Andrey Silnov

Andrey Alexandrovich Silnov (Russian: Андрей Александрович Сильнов, born 9 September 1984) is a Russian high jumper and the 2008 Olympic champion. Born in Shakhty, Rostov Oblast, he is 1.98 m (6 ft 6 in) and weighs 83 kg (183 lbs).

Andrey Silnov
Andrey Silnov IF Moscow asv2018-08.jpg
Personal information
Nationality Russia
Born (1984-09-09) 9 September 1984 (age 36)
Shakhty, Rostov Oblast, Russian SFSR, Soviet Union
Height1.98 m (6 ft 6 in)
Weight83 kg (183 lb)
SportTrack and field
Event(s)High jump
Coached bySergey Starykh and Yevgeniy Zagorulko
Updated on 19 May 2012.

In a late 2006 interview, Andrey said he was the younger son of working-class parents and that he got into athletics as a boy, inspired by the triple-jumping exploits of an older brother.[1] He quickly realized that his height was an advantage in the high jump. After winning the Russian Under-23 Indoor title in Moscow in 2005 – with a jump of 2.24 m – he was asked to join an elite-level group of Russian jumpers training under coach Yevgeniy Zagorulko.

Silnov burst onto the world scene in 2006, when he won the gold medal at the 2006 European Championships with a jump of 2.36 metres, improving the old championship record which was set by Steinar Hoen with 2.35 m in 1994. A week after the European Championships Silnov jumped 2.37 metres in Monaco. This was the world leading jump in 2006 by a comfortable margin.[2]

Indoors, he has made much of his progression at the Hochsprung mit Musik, setting personal bests in 2006 and 2007 before setting his current best of 2.37 to win the competition.

Olympic Champion in 2008Edit

He jumped a new personal best of 2.38, in the London Grand Prix 25 July 2008, and was selected at the last minute to join the Russian team at the 2008 Olympics, where he won the gold medal with a jump of 2.36. His performance in Beijing was astonishing, as he was the only competitor to clear every height on his first attempt and was the only jumper to succeed at 2.36. He then by-passed the Olympic Record of 2.39 and had the bar raised to 2.42, where he missed all three attempts.

2009 and 2010 SeasonsEdit

Silnov's 2009 season was blighted by injury and he was ruled out of competition with an Achilles injury for nearly 12 months. He returned to competition in early 2010.[3]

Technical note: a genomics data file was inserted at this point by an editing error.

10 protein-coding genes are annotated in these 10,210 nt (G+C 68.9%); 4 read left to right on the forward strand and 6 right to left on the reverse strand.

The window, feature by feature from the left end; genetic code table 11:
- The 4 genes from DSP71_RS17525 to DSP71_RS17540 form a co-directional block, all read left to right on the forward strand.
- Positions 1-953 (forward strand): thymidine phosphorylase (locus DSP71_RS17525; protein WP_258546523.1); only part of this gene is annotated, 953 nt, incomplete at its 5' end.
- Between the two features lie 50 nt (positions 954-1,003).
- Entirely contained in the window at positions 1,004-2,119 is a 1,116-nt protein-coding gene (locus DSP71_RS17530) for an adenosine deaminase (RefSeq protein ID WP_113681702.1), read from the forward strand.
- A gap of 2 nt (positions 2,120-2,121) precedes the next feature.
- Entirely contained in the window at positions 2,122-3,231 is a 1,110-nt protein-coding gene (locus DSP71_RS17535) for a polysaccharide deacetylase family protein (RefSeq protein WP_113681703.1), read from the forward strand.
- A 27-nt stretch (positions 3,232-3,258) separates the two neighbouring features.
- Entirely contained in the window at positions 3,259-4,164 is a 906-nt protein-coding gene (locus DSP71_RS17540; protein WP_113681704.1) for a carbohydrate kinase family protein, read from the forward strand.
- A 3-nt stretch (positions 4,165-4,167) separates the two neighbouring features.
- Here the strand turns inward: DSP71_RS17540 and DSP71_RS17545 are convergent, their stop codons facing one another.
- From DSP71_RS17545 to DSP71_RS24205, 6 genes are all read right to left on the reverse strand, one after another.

2011 Outdoor SeasonEdit

Silnov's first major outdoor competition of 2011 was at the Prefontaine Classic in Eugene, Oregon on Saturday 4 June. This Diamond League invitational brought together an elite field of 8 of the world's best jumpers. Silnov opened at 2.16 (as did every jumper except Spank) and he cleared every height on his first jump, until missing once at 2.32. When none of the three remaining jumpers could clear 2.35, German Raul Spank was the winner on the basis of his first-try clearance at 2.32, Silnov was second, and American Jesse Williams was third (with a third try clearance at 2.32).


In 2014 Silnov was elected a member of Legislative Assembly of Rostov Region.


Year Competition Venue Position Notes
Representing   Russia
2005 European U23 Championships Erfurt, Germany 9th 2.23 m
2006 European Championships Gothenburg, Sweden 1st 2.36 m CR, PB
World Athletics Final Stuttgart, Germany 2nd 2.33 m
World Cup Athens, Greece 2nd 2.24 m
2007 World Championships Osaka, Japan 11th 2.21 m
2008 Aviva London Grand Prix London, England 1st 2.38 m PB
Olympic Games Beijing, China 1st 2.36 m
World Athletics Final Stuttgart, Germany 1st 2.35 m CR
2012 World Indoor Championships Istanbul, Turkey 2nd 2.33 m


  1. ^, News Centre, 18 January 2007, "Silnov is fishing for the World High Jump record"; accessed 5 June 2011.
  2. ^ IAAF top lists – men's high jump 2006
  3. ^ Russia's Olympic champion Silnov ready to return. Runnerspace (2010-02-02). Retrieved on 2014-04-21.

External linksEdit

  • Andrey Silnov at World Athletics
  • Dolgopolov, Nickolai; Rostislav Orlov (2007-01-18). "Silnov is fishing for the World High Jump record". IAAF. Retrieved 2006-01-21.
Preceded by
  Jacques Freitag
  Andriy Sokolovskyy
Men's High Jump Best Year Performance
Succeeded by
  Donald Thomas
  Stefan Holm
  Yaroslav Rybakov
  Kyriacos Ioannou